There are also other factors that affect latency, including the edge device resources and the data transmission method, as well as how the neural network is implemented in the software. In the RUTDevKit-STM32L5, the PSRAM Octo-SPI interface and the NOR flash Quad-SPI interface support the board's real-time capabilities. They help achieve the fastest data transfer rates possible.
Precision relates to the AI training model and thus also to the results of the AI model. It relates to the ratio of the number of data samples that produce correct predictions through inference to the total of data samples. The factors of influence include the speed at which the input data is fed into the AI model. For example, in a video analysis application, the right rate of input may result in data being skipped due to the limited resources of the edge device. This causes precision to suffer. On the other hand, a cameraless system such as blind spot detection in a car that is based on pulsed infrared sensor technology provides faster and more precise decision-making results. It is precisely for such applications with decentralized intelligence that MCU platforms are ideal.
Cameraless, EI-based gesture control with very low latency times has enabled the Halios family from Elmos, for example. Halios stands for High Ambient Light Independent Optical System. Its highly sensitive components detect gestures without any mechanical elements or camera-based systems. These can be superbly combined with the RUTDevKit-STM32L5.
3. Energy Consumption
The work involved in calculation and communication when deriving results from an AI model consumes a fairly large amount of energy. This is a problem when implementing the AI model in the end device, because - unlike edge servers and cloud data centers - these devices are usually battery-powered. This is why energy efficiency is an important factor in EI applications. It depends on the size and complexity of the AI model and the resources on the edge devices. Efficient handling of memory space and communication times and a low-power/high-performance MCU reduce energy consumption.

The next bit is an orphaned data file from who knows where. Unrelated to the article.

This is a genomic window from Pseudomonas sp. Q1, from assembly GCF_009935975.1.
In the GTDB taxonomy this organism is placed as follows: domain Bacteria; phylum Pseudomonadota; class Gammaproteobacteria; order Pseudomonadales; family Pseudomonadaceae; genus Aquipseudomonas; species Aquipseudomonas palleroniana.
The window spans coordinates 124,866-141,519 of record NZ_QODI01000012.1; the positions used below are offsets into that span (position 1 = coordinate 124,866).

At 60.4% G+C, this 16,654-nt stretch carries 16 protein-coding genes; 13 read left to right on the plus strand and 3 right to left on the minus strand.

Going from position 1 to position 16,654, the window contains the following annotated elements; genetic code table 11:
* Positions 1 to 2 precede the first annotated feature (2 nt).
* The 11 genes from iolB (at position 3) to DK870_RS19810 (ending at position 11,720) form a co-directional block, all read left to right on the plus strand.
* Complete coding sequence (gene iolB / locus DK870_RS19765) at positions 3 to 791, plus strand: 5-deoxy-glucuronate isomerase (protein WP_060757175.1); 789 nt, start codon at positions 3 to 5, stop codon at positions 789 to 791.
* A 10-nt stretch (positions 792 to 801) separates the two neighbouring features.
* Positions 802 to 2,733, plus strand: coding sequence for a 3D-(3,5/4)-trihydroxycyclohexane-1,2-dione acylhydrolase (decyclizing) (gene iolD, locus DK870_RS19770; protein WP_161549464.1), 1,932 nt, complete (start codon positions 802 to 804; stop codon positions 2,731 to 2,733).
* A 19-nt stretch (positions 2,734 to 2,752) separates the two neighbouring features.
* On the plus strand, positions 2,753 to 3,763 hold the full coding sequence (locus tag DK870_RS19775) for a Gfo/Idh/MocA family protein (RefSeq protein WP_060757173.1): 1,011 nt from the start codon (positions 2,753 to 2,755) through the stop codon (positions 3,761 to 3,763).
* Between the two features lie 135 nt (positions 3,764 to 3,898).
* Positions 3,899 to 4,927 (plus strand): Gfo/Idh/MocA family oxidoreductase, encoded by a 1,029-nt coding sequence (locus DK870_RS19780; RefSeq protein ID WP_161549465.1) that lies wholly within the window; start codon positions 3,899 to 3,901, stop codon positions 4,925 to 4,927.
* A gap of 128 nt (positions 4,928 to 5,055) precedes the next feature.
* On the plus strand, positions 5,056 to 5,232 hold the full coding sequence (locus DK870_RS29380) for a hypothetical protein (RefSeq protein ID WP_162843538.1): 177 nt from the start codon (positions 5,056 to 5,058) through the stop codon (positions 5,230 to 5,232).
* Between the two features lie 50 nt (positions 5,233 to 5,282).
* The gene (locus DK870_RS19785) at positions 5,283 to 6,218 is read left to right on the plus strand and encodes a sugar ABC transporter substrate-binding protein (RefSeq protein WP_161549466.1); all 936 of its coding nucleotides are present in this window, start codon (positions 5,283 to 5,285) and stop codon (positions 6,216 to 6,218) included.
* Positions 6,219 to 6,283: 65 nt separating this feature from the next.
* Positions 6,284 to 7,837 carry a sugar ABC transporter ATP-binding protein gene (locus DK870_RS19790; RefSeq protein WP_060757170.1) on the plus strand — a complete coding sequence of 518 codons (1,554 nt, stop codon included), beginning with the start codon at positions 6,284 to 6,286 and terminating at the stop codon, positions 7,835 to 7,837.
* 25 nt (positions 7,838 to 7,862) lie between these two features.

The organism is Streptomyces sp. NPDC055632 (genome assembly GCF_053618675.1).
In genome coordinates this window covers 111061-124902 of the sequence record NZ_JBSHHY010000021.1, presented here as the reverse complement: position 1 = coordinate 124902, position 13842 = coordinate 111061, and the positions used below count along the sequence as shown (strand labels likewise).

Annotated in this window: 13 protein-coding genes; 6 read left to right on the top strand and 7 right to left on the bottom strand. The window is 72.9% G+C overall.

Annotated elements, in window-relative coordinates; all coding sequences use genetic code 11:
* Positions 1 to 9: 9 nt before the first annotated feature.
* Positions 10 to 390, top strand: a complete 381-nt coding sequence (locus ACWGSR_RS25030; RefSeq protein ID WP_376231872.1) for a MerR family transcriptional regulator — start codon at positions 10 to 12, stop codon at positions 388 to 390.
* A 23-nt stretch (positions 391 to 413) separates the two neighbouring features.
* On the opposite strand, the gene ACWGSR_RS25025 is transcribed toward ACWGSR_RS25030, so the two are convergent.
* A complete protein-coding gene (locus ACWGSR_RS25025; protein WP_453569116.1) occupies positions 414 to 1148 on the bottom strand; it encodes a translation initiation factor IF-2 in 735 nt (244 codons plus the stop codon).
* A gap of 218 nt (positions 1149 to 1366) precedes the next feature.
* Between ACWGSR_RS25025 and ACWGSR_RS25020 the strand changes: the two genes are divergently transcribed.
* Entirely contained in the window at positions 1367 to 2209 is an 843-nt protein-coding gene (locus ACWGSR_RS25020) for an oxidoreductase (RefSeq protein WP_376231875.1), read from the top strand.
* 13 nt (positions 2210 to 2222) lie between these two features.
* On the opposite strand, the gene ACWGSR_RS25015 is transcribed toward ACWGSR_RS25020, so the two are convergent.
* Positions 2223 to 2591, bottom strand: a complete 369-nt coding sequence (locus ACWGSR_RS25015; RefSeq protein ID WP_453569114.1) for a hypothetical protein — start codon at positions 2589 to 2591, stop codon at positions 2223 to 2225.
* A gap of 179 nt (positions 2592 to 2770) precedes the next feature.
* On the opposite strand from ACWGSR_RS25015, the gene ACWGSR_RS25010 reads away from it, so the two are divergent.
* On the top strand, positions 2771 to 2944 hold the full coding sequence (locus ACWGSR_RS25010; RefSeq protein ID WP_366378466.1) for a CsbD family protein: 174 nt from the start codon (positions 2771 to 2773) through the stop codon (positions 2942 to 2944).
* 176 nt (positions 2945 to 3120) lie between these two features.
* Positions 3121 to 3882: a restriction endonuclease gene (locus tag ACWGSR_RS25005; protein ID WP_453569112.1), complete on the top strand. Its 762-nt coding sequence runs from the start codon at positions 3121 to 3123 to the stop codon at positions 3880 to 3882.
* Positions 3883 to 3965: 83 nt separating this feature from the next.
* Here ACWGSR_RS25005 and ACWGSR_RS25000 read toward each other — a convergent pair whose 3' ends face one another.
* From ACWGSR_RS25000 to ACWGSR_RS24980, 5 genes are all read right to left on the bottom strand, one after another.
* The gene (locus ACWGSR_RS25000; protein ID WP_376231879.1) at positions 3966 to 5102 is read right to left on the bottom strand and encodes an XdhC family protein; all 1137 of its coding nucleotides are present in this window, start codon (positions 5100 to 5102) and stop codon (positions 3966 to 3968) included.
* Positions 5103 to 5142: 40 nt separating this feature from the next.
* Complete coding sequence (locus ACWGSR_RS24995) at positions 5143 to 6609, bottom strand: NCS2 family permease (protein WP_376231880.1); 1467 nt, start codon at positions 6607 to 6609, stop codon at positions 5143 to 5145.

4. Data Protection
(I)IoT applications and devices also generate a lot of sensitive data, which is why privacy and data security must be ensured near the data source of an EI application. The method of processing of the original data plays a key role here. A "trust zone" in the MCU and data storage - a virtual area with hardware-based access controls - is therefore essential. The management of secure (trusted) and insecure (non-trusted) areas, stringent process planning for programming, and the application of restricted access rights in operation are critical here.
For secure machine learning processes involving quasi big data, the RUTDevKit-STM32L5 has an SD card slot. This allows an encryption-capable SD card to be added in order to protect valuable data.